Sidetracks - Bootmaker tracking 'varmit' who stole custom boots

Full story: KUSA Denver 7
One of the most renowned bootmakers in Texas said "a varmint," a "low-life scum" or "a filthy thief" is responsible for swiping a pair of award-winning cowboy boots worth $10,000. Featuring scenes of busting ... Read more
Harmoni

Littleton, CO

#1 Aug 13, 2007
Did they get his license plate #???
Redneck Dictionary

Denver, CO

#2 Aug 13, 2007
"Varmint" is an American English colloquialism. The term describes farm pests which raid farms as opposed to infest farms: mainly predators such as foxes and coyotes, sometimes even wolves; but also (to a lesser degree) herbivores and burrowing animals which directly damage crops and land. Although this is not a prevalent term in Standard Written English, it is a common descriptor for certain kinds of weapons and pest control situations (e.g., "varmint guns", "varmint hunting", "pesky varmint").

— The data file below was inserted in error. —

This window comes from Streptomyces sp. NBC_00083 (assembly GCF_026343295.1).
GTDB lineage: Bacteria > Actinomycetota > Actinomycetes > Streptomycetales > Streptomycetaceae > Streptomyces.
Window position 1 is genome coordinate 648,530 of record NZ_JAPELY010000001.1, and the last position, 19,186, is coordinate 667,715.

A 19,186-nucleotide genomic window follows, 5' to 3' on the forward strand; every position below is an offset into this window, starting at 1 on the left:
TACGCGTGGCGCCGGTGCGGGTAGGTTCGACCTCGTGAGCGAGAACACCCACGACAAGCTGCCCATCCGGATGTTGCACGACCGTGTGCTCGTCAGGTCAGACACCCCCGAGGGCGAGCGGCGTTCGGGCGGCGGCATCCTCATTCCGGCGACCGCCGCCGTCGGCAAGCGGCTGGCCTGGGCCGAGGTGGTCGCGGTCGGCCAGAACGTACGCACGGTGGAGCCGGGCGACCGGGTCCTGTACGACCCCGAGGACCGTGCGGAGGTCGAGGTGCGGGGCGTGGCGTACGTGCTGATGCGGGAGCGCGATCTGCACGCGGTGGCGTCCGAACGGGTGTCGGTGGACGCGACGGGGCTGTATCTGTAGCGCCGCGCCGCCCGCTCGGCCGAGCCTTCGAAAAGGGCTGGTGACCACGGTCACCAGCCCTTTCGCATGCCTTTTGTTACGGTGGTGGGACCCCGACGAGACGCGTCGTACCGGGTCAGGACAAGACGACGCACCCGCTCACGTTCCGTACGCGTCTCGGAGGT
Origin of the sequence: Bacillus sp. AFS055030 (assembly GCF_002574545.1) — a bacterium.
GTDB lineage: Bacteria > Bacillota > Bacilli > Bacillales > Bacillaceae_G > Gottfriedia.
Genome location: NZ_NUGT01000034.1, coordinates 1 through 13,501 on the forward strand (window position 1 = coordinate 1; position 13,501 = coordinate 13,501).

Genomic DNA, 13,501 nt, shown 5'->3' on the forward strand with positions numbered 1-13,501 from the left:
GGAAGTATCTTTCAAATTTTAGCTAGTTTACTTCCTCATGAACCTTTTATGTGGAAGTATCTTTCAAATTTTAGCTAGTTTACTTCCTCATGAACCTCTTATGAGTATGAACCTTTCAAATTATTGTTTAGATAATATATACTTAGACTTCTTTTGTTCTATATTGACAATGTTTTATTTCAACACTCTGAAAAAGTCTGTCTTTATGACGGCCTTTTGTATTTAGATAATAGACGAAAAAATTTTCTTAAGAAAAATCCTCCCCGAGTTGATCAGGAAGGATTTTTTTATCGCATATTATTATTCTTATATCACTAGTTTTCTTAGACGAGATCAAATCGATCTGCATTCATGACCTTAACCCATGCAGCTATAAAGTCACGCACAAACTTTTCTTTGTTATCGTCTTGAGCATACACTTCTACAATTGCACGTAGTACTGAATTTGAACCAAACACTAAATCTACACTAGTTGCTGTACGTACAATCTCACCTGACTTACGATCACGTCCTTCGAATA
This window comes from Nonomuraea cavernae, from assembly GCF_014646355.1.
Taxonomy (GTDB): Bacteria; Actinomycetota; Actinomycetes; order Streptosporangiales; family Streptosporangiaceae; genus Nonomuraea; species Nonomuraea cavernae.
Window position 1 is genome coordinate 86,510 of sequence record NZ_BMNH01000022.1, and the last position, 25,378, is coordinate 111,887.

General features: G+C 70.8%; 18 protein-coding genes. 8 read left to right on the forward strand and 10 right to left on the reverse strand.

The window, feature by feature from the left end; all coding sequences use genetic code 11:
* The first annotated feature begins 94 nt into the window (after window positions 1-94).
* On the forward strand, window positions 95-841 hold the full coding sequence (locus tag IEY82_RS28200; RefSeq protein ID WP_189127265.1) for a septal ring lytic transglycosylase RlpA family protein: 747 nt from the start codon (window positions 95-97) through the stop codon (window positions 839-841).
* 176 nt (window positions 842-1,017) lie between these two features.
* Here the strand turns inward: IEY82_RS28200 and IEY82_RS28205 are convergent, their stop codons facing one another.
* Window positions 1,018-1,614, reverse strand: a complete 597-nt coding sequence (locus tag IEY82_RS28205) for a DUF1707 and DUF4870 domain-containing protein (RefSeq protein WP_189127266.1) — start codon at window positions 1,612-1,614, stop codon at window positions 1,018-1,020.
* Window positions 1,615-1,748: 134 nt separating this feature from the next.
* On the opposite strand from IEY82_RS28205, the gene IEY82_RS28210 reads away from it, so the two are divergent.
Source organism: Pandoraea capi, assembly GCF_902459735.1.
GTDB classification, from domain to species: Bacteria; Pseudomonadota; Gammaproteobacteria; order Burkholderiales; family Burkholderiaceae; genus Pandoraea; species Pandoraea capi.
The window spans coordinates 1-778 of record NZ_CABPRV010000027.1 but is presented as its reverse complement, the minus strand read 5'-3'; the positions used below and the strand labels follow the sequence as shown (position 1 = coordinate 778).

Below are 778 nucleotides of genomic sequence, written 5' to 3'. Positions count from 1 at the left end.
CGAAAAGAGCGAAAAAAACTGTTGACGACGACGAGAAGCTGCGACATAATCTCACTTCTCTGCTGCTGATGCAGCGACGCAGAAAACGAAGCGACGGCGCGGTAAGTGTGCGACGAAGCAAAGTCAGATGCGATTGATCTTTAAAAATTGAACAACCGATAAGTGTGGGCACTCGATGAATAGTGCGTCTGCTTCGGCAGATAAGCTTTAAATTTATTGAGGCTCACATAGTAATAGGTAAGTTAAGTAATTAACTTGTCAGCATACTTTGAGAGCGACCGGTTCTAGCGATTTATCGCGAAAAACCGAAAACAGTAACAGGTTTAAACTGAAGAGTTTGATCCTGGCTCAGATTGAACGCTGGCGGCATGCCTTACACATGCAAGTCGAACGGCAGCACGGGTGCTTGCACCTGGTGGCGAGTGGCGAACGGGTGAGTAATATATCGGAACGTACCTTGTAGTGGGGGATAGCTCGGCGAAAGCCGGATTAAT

Since: May 07

Location hidden

#3 Aug 13, 2007
It is hard to believe that a pair of boots cost 10,000.00 Dollars, If they call me I have the socks that go with them for only 1,000.00 ( I got them at the Dollar Tree for a 1.00) but a person got to make a profit. LOL.
Gone To Lanterns

Wichita Falls, TX

#4 Aug 13, 2007
Looks like to me that If I owned a pair of $10,000 boots that I wouldn't just leave them out in the open to where a person could just walk in off the street and walk out with them!!! Mr. Chappell what were you doing when this guy walked in? Asleep? He had to have time to take his tennis shoes off in front of you and put the boots on! Don't you think that a guy that just came in from the street out of nowhere that you didn't recognize, wearing tennis shoes probably wasn't a serious boot connoisseur?
Bootee

Greeley, CO

#5 Aug 13, 2007
I wonder how much he has those "RARE" boots insured for?
LLOYD MEDINA

United States

#6 Aug 13, 2007
Redneck Dictionary wrote:
"Varmint" is an American English colloquialism. The term describes farm pests which raid farms as opposed to infest farms: mainly predators such as foxes and coyotes, sometimes even wolves; but also (to a lesser degree) herbivores and burrowing animals which directly damage crops and land. Although this is not a prevalent term in Standard Written English, it is a common descriptor for certain kinds of weapons and pest control situations (e.g., "varmint guns", "varmint hunting", "pesky varmint").
Are these VARMINTS closely related to the VARMITS we have out west???
Quality Control

Denver, CO

#7 Aug 14, 2007
check Ebay...

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